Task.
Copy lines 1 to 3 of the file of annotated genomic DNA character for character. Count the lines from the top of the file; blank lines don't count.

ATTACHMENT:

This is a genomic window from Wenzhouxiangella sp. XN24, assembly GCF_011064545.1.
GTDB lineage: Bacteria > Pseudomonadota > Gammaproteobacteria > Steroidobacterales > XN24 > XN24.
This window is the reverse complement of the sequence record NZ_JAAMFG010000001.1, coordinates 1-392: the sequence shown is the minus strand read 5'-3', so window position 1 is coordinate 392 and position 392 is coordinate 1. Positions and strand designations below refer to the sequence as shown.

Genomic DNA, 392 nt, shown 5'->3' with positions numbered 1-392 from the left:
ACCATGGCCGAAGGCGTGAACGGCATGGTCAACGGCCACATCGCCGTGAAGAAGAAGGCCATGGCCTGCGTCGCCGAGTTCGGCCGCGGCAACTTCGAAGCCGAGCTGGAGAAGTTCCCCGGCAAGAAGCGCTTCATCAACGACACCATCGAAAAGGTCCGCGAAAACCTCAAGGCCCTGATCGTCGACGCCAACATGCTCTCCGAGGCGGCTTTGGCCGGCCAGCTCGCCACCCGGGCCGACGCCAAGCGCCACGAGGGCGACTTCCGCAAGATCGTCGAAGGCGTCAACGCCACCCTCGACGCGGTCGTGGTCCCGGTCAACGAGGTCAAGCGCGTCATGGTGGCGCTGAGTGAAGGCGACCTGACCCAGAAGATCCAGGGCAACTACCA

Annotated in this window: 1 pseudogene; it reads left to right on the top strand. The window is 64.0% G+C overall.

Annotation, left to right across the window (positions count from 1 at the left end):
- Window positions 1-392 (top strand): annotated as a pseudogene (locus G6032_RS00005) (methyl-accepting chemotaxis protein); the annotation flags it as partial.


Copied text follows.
This is a genomic window from Wenzhouxiangella sp. XN24, assembly GCF_011064545.1.
GTDB lineage: Bacteria > Pseudomonadota > Gammaproteobacteria > Steroidobacterales > XN24 > XN24.
This window is the reverse complement of the sequence record NZ_JAAMFG010000001.1, coordinates 1-392: the sequence shown is the minus strand read 5'-3', so window position 1 is coordinate 392 and position 392 is coordinate 1. Positions and strand designations below refer to the sequence as shown.